Beijing Looking To Buy Deep Water Port, WWII Airstrip In Solomon Islands

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by Tyler Durden
Tuesday, Aug 02, 2022 - 09:25 PM

Authored by Daniel Y. Teng via The Epoch Times (emphasis ours),

A Chinese state-owned firm is investigating the purchase of a deep water port and a World War II-era airstrip and marine base in the Solomon Islands, according to new documents obtained by the Australian Broadcasting Corporation.

In this handout provided by the Australian Department of Defence, Armadale Class Patrol Boat, HMAS Armidale, sails into the Port of Honiara, Guadalcanal Island, Solomon Islands, on Dec. 1, 2021. (CPL Brodie Cross/Australian Department of Defence via Getty Images)

The China Forestry Group Corporation, under the direct control of Beijing, is scoping out acquisition targets, including a forestry plantation on the circle-shaped island of Kolombangara—the site of extensive fighting between the Allies and Imperial Japan during World War II.

The plantation covers two-thirds of the island and includes 14,000 hectares of hardwood forest, 24,000 hectares of protected forest, a deep water port, an old marine base, airstrip, and large tracts of flat land.

Kolombangara is also part of the New Georgia Islands group, within the Western Province of the Solomon Islands. It is located near a major tuna fishing hub, Noro, as well as the town of Munda, where there is already extensive Chinese investment in the airport.

Talks for Kolombangara began in 2019 when a delegation from China Forestry visited the island. However, while the delegation showed little interest in the trees, there appeared to be interest in the wharf and its depth.

The plantation is currently owned by Taiwanese and Australian private shareholders, along with the Solomon Islands government—which currently maintains close ties to the Chinese Communist Party. Since May 2022, talks have resumed.

Members of the plantation company’s board, Kolombangara Forests Products Ltd, have written to the Australian Foreign Minister Penny Wong expressing concerns over Beijing’s interest, according to the ABC’s Four Corners program. Australia’s Department of Foreign Affairs and Trade responded by saying it would not intervene in this particular transaction.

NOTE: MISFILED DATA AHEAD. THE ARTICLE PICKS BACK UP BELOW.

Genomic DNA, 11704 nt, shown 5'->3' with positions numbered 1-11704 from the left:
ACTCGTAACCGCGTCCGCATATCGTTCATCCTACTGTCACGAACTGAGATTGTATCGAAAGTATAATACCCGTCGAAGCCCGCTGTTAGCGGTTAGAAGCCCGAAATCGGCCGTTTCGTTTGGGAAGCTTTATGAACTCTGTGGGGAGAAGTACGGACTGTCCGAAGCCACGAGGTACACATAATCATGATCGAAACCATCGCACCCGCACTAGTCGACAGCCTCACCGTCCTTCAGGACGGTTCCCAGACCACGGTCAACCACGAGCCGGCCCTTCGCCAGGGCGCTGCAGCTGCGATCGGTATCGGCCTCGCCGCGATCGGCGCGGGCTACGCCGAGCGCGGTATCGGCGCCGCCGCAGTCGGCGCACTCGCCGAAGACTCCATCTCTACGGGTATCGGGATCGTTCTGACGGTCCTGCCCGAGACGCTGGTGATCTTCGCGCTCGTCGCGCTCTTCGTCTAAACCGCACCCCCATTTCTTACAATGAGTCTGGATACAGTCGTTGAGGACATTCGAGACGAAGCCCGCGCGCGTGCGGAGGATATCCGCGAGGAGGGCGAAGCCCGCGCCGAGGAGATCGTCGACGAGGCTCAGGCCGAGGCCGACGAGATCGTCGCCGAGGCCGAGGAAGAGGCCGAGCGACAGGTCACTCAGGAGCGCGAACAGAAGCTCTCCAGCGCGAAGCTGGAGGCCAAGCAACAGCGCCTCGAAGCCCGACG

The Australian government already has investments across the Solomon Islands in its bid to push back Beijing’s ongoing influence, including works at the Noro fishing and container hub, and funding six mobile phone towers across the country.

Beijing Influence Deeply Entrenched in the Solomons

It comes as Chinese telecommunications giant Huawei continues working with the Solomons national government to build 200 mobile towers across the islands. Huawei was banned from Australia’s 5G network in 2018 over security concerns—a move adopted by several democratic governments in subsequent years, including the United States, Japan, United Kingdom, India, and Taiwan.

Meanwhile, Solomon Islands Prime Minister Manasseh Sogavare was also found to have activated a secret Beijing-backed slush fund in the lead-up to a no-confidence motion in December—distributing $80,000 to every MP loyal to him (and nothing to those who opposed him).

The latest revelations come as democratic leaders continue bolstering support in the Pacific region in response to Beijing’s ongoing influence—which has entrenched the interests of corrupt national leaders.

Further, the plantation deal is not the first indication of Beijing’s military interests in the region. In April, documents were leaked revealing Chinese state-owned aviation company, Avic International Project Engineering Co., had been scoping out development sites for naval and infrastructure projects for the People’s Liberation Army—Navy (PLAN).

The news broke after a secret security deal between Solomon Islands Prime Minister Sogavare and Beijing was signed that would allow the PLAN to station troops, weapons, and naval ships in the region—opening the door to the full militarization of the region akin to the South China Sea.

Sogavare has continued to deny that Beijing will establish a military base.